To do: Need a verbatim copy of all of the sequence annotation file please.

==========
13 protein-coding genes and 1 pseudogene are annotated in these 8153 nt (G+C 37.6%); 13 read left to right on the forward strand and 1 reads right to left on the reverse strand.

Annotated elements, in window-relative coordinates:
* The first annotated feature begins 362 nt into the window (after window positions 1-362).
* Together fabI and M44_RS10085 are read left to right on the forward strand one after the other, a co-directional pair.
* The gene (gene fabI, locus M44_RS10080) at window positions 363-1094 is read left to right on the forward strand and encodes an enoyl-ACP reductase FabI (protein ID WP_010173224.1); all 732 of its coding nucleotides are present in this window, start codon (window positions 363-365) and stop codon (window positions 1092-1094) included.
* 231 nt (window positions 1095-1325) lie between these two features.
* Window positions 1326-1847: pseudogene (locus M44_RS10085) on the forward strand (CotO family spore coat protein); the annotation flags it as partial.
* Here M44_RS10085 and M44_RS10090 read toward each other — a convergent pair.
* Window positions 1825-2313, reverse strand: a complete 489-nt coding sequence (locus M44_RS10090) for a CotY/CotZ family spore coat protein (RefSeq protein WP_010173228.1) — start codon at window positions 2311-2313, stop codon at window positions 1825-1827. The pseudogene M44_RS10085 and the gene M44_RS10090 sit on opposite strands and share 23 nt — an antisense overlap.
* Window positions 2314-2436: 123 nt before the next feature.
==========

13 protein-coding genes and 1 pseudogene are annotated in these 8153 nt (G+C 37.6%); 13 read left to right on the forward strand and 1 reads right to left on the reverse strand.

Annotated elements, in window-relative coordinates:
* The first annotated feature begins 362 nt into the window (after window positions 1-362).
* Together fabI and M44_RS10085 are read left to right on the forward strand one after the other, a co-directional pair.
* The gene (gene fabI, locus M44_RS10080) at window positions 363-1094 is read left to right on the forward strand and encodes an enoyl-ACP reductase FabI (protein ID WP_010173224.1); all 732 of its coding nucleotides are present in this window, start codon (window positions 363-365) and stop codon (window positions 1092-1094) included.
* 231 nt (window positions 1095-1325) lie between these two features.
* Window positions 1326-1847: pseudogene (locus M44_RS10085) on the forward strand (CotO family spore coat protein); the annotation flags it as partial.
* Here M44_RS10085 and M44_RS10090 read toward each other — a convergent pair.
* Window positions 1825-2313, reverse strand: a complete 489-nt coding sequence (locus M44_RS10090) for a CotY/CotZ family spore coat protein (RefSeq protein WP_010173228.1) — start codon at window positions 2311-2313, stop codon at window positions 1825-1827. The pseudogene M44_RS10085 and the gene M44_RS10090 sit on opposite strands and share 23 nt — an antisense overlap.
* Window positions 2314-2436: 123 nt before the next feature.